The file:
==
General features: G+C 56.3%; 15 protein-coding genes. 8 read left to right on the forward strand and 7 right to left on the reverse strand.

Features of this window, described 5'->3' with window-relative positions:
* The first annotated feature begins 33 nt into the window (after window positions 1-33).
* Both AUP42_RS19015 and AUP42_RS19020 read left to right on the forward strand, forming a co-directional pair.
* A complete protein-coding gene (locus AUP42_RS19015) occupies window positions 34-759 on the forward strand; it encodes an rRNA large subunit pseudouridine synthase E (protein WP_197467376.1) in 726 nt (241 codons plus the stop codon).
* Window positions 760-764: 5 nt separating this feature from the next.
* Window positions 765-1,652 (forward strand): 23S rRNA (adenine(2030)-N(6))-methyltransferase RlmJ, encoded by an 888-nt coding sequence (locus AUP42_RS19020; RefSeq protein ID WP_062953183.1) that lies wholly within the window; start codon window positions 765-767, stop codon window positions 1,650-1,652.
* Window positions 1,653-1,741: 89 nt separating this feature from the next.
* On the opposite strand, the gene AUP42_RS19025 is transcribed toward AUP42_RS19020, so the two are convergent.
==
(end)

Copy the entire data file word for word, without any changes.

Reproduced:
General features: G+C 56.3%; 15 protein-coding genes. 8 read left to right on the forward strand and 7 right to left on the reverse strand.

Features of this window, described 5'->3' with window-relative positions:
* The first annotated feature begins 33 nt into the window (after window positions 1-33).
* Both AUP42_RS19015 and AUP42_RS19020 read left to right on the forward strand, forming a co-directional pair.
* A complete protein-coding gene (locus AUP42_RS19015) occupies window positions 34-759 on the forward strand; it encodes an rRNA large subunit pseudouridine synthase E (protein WP_197467376.1) in 726 nt (241 codons plus the stop codon).
* Window positions 760-764: 5 nt separating this feature from the next.
* Window positions 765-1,652 (forward strand): 23S rRNA (adenine(2030)-N(6))-methyltransferase RlmJ, encoded by an 888-nt coding sequence (locus AUP42_RS19020; RefSeq protein ID WP_062953183.1) that lies wholly within the window; start codon window positions 765-767, stop codon window positions 1,650-1,652.
* Window positions 1,653-1,741: 89 nt separating this feature from the next.
* On the opposite strand, the gene AUP42_RS19025 is transcribed toward AUP42_RS19020, so the two are convergent.